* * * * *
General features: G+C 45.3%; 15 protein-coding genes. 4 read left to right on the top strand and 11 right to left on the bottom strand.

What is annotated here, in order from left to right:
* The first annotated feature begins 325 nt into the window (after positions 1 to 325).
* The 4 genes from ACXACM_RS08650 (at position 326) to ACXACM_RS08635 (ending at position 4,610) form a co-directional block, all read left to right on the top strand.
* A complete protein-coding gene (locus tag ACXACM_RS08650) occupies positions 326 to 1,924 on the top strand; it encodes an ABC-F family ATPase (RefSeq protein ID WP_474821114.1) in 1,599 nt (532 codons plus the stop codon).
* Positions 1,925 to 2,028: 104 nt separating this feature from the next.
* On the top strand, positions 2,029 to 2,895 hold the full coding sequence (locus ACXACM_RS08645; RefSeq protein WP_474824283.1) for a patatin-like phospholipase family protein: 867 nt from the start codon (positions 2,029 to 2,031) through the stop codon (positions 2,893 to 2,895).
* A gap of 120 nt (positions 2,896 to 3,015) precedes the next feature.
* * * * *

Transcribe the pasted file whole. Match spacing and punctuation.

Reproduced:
General features: G+C 45.3%; 15 protein-coding genes. 4 read left to right on the top strand and 11 right to left on the bottom strand.

What is annotated here, in order from left to right:
* The first annotated feature begins 325 nt into the window (after positions 1 to 325).
* The 4 genes from ACXACM_RS08650 (at position 326) to ACXACM_RS08635 (ending at position 4,610) form a co-directional block, all read left to right on the top strand.
* A complete protein-coding gene (locus tag ACXACM_RS08650) occupies positions 326 to 1,924 on the top strand; it encodes an ABC-F family ATPase (RefSeq protein ID WP_474821114.1) in 1,599 nt (532 codons plus the stop codon).
* Positions 1,925 to 2,028: 104 nt separating this feature from the next.
* On the top strand, positions 2,029 to 2,895 hold the full coding sequence (locus ACXACM_RS08645; RefSeq protein WP_474824283.1) for a patatin-like phospholipase family protein: 867 nt from the start codon (positions 2,029 to 2,031) through the stop codon (positions 2,893 to 2,895).
* A gap of 120 nt (positions 2,896 to 3,015) precedes the next feature.